Katie MacNichol, Bruce Turk and John Nutten
What would a potential spy/backstage intrigue/ play within a play/ farce about a dictator state be without mention of the Manager of Culture?

John Nutten plays Pankoff, the Manager of Culture (“Who knows what’s true these days?”) similar to the crowd we see on TV these days. It’s all said with a smug smile that one would like to well, erase if one could.

He is the perfect foil for this kind of dictator management role dressed in a tuxedo, flaming red sash across his body and with cape lined in the same blood red. Medals line his jacket with one that honors him for being a ‘Creative Genius’. Finish him off with gloves and top hat. Credit Elisa Benzoni for the costumes.
L. to R. Katie MacNichol, Sierra Jolene, Paul Turbiak, Bruce Turk and Kyle Coterider-Krugh
Most of the fun comes in the last act when the whole company now knows ‘there is a spy among us’. Before that certain cast member, all of who are now on stage for the play within the play’s finale says that certain line, they all line themselves up hiding behind moveable props to dodge that fateful bullet…with the exception of one who is indisposed. That one scene tickled my funny bone.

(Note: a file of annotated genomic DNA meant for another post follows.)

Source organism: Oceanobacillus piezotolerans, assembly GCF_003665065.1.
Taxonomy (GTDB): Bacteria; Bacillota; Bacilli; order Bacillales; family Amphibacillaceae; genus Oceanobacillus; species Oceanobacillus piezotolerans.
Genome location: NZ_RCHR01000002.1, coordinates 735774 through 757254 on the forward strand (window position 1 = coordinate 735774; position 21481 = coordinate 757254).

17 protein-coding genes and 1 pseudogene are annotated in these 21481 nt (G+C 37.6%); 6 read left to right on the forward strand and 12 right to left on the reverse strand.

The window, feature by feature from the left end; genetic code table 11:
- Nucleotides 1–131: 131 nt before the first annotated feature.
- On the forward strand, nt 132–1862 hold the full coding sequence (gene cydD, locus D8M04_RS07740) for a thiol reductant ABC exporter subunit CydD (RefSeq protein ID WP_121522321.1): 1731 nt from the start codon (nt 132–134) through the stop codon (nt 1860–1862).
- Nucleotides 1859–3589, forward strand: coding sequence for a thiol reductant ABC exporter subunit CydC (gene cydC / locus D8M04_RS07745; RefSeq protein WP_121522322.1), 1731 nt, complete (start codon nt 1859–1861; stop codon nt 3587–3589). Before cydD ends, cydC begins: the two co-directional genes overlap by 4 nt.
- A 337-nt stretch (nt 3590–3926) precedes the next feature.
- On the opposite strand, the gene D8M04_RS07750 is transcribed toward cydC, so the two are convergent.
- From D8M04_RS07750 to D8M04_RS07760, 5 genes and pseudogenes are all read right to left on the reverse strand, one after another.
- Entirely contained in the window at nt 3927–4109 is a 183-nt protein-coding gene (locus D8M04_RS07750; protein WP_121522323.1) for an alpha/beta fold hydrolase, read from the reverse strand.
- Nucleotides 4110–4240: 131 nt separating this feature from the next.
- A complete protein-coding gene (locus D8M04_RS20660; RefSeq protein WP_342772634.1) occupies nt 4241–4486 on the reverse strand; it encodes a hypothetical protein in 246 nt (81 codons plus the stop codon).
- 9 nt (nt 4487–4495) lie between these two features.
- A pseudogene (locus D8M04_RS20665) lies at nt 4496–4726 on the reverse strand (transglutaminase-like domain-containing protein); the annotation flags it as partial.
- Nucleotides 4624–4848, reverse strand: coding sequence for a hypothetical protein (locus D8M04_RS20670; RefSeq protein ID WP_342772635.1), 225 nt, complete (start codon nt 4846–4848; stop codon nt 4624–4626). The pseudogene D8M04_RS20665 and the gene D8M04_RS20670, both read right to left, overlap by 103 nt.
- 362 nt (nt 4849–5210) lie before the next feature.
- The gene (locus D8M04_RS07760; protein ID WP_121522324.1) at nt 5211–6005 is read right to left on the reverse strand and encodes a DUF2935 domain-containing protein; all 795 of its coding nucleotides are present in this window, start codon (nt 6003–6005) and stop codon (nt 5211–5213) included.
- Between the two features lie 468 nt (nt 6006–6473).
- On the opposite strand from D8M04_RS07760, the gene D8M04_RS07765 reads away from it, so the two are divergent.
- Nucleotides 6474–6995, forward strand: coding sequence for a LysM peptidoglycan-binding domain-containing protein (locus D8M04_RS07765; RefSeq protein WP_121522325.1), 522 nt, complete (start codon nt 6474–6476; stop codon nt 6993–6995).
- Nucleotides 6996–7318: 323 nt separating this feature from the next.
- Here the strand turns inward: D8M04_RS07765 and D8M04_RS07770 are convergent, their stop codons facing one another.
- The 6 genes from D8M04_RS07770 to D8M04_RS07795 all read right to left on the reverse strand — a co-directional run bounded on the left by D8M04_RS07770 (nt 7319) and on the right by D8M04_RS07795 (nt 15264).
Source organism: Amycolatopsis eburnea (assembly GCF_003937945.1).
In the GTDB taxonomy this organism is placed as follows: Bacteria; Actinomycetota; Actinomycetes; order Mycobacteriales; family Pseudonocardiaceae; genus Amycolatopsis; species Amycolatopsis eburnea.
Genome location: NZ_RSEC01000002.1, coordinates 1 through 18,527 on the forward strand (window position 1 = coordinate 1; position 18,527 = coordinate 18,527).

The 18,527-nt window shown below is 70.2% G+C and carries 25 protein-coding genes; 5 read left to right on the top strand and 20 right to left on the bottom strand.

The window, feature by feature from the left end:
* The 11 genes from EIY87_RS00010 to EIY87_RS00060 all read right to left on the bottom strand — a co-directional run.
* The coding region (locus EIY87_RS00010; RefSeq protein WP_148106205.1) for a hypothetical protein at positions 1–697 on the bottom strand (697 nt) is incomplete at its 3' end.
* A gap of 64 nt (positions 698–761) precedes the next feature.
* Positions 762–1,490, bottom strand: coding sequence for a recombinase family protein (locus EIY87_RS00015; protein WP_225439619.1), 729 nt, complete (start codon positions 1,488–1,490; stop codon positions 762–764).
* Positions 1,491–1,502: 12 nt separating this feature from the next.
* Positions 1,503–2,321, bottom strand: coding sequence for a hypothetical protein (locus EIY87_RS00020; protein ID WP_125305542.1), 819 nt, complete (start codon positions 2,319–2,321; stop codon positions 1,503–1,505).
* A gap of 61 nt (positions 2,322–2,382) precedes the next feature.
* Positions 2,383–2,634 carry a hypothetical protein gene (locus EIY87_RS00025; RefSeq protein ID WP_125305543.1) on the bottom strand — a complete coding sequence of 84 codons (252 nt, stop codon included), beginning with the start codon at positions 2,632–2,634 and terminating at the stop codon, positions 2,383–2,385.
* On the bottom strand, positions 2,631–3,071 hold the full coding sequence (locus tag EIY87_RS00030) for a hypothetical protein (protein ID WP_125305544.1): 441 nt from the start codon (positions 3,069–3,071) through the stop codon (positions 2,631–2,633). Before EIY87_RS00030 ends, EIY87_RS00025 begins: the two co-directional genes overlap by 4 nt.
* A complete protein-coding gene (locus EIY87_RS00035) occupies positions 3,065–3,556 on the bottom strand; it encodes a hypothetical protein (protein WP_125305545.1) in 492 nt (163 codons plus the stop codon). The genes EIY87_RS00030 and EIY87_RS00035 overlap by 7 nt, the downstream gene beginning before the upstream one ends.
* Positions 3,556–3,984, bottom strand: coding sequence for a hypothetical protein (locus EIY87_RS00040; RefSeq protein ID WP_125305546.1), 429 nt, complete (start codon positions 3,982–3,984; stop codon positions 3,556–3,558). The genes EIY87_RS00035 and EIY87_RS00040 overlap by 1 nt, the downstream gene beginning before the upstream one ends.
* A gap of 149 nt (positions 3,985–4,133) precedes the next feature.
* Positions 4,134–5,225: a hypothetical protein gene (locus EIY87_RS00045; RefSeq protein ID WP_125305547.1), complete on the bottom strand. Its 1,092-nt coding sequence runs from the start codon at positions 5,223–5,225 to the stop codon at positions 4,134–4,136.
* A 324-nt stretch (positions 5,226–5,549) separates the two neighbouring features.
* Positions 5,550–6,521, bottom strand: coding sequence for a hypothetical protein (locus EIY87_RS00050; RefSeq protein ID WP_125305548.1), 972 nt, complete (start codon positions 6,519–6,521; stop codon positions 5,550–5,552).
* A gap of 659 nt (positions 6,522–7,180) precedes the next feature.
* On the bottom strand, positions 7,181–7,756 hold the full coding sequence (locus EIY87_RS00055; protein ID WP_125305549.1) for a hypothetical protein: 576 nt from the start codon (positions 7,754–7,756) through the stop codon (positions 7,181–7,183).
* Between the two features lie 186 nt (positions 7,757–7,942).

Bruce Turk, Sierra Jolene, (front) Katie MacNichol and Paul Turbiak hiding behind the palm tree.
Unfortunately for those of us in our seats, our reality isn’t playing out on some playwright’s yellow pad. We’re living the nightmare in real time.

‘Summer time and the livin’ is easy’ …but not for all. Summer, winter, fall or spring living in a dictatorship where one never sees the sun or is always under suspicion, or heads a third rate acting company in the face of it all, should get out of Dodge immediately, or maybe put this play in mothballs for a rainy day.

See you at the theatre.

Dates: Through Aug. 6th
Organization: North Coast Repertory Theatre
Phone: 858.481.1055
Production Type: Farce
Where: 987 Lomas Santa Fe Drive, Ste. D Solana Beach, CA 92075
Ticket Prices: Start at $46.00 (Sr., student, military discounts available)
Web: northcoastrep.org

Photo: Aaron Rumley